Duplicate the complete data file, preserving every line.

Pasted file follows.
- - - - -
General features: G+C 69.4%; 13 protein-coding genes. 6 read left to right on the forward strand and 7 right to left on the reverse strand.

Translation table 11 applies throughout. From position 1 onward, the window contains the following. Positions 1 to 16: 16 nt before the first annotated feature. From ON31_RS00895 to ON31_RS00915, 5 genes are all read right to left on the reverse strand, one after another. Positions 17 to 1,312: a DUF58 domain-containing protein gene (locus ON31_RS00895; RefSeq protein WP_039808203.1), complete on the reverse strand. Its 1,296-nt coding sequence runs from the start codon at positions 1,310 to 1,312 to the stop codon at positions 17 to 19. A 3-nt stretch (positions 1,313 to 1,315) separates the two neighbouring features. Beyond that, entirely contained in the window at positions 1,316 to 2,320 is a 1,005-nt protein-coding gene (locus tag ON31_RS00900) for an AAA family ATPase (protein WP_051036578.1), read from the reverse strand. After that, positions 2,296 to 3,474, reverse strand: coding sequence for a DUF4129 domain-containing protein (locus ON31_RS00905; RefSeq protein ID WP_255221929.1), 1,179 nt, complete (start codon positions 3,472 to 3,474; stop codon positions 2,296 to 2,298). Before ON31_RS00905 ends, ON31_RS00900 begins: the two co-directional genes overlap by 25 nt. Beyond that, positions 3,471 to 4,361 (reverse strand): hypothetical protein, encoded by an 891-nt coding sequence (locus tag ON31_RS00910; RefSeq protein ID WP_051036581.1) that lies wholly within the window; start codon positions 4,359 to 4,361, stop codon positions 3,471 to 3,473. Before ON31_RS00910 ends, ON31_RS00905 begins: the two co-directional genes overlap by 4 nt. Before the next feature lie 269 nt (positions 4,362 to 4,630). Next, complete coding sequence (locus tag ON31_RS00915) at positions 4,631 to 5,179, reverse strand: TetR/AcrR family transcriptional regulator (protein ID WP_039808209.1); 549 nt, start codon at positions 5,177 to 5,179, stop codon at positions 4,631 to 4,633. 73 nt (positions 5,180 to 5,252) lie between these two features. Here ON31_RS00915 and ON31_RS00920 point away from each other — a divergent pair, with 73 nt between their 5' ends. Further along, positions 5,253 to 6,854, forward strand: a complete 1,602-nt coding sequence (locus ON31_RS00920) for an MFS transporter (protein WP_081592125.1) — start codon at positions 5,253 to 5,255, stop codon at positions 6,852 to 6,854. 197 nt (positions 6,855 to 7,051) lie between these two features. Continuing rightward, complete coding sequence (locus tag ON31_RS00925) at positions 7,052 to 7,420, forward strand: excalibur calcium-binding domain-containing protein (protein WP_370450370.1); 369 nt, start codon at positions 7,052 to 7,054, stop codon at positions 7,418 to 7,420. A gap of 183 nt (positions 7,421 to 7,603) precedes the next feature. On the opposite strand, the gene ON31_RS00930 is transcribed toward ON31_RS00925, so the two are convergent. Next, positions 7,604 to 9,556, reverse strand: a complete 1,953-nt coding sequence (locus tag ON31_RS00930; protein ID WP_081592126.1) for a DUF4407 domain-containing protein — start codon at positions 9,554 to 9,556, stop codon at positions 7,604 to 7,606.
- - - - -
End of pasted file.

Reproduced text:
General features: G+C 69.4%; 13 protein-coding genes. 6 read left to right on the forward strand and 7 right to left on the reverse strand.

Translation table 11 applies throughout. From position 1 onward, the window contains the following. Positions 1 to 16: 16 nt before the first annotated feature. From ON31_RS00895 to ON31_RS00915, 5 genes are all read right to left on the reverse strand, one after another. Positions 17 to 1,312: a DUF58 domain-containing protein gene (locus ON31_RS00895; RefSeq protein WP_039808203.1), complete on the reverse strand. Its 1,296-nt coding sequence runs from the start codon at positions 1,310 to 1,312 to the stop codon at positions 17 to 19. A 3-nt stretch (positions 1,313 to 1,315) separates the two neighbouring features. Beyond that, entirely contained in the window at positions 1,316 to 2,320 is a 1,005-nt protein-coding gene (locus tag ON31_RS00900) for an AAA family ATPase (protein WP_051036578.1), read from the reverse strand. After that, positions 2,296 to 3,474, reverse strand: coding sequence for a DUF4129 domain-containing protein (locus ON31_RS00905; RefSeq protein ID WP_255221929.1), 1,179 nt, complete (start codon positions 3,472 to 3,474; stop codon positions 2,296 to 2,298). Before ON31_RS00905 ends, ON31_RS00900 begins: the two co-directional genes overlap by 25 nt. Beyond that, positions 3,471 to 4,361 (reverse strand): hypothetical protein, encoded by an 891-nt coding sequence (locus tag ON31_RS00910; RefSeq protein ID WP_051036581.1) that lies wholly within the window; start codon positions 4,359 to 4,361, stop codon positions 3,471 to 3,473. Before ON31_RS00910 ends, ON31_RS00905 begins: the two co-directional genes overlap by 4 nt. Before the next feature lie 269 nt (positions 4,362 to 4,630). Next, complete coding sequence (locus tag ON31_RS00915) at positions 4,631 to 5,179, reverse strand: TetR/AcrR family transcriptional regulator (protein ID WP_039808209.1); 549 nt, start codon at positions 5,177 to 5,179, stop codon at positions 4,631 to 4,633. 73 nt (positions 5,180 to 5,252) lie between these two features. Here ON31_RS00915 and ON31_RS00920 point away from each other — a divergent pair, with 73 nt between their 5' ends. Further along, positions 5,253 to 6,854, forward strand: a complete 1,602-nt coding sequence (locus ON31_RS00920) for an MFS transporter (protein WP_081592125.1) — start codon at positions 5,253 to 5,255, stop codon at positions 6,852 to 6,854. 197 nt (positions 6,855 to 7,051) lie between these two features. Continuing rightward, complete coding sequence (locus tag ON31_RS00925) at positions 7,052 to 7,420, forward strand: excalibur calcium-binding domain-containing protein (protein WP_370450370.1); 369 nt, start codon at positions 7,052 to 7,054, stop codon at positions 7,418 to 7,420. A gap of 183 nt (positions 7,421 to 7,603) precedes the next feature. On the opposite strand, the gene ON31_RS00930 is transcribed toward ON31_RS00925, so the two are convergent. Next, positions 7,604 to 9,556, reverse strand: a complete 1,953-nt coding sequence (locus tag ON31_RS00930; protein ID WP_081592126.1) for a DUF4407 domain-containing protein — start codon at positions 9,554 to 9,556, stop codon at positions 7,604 to 7,606.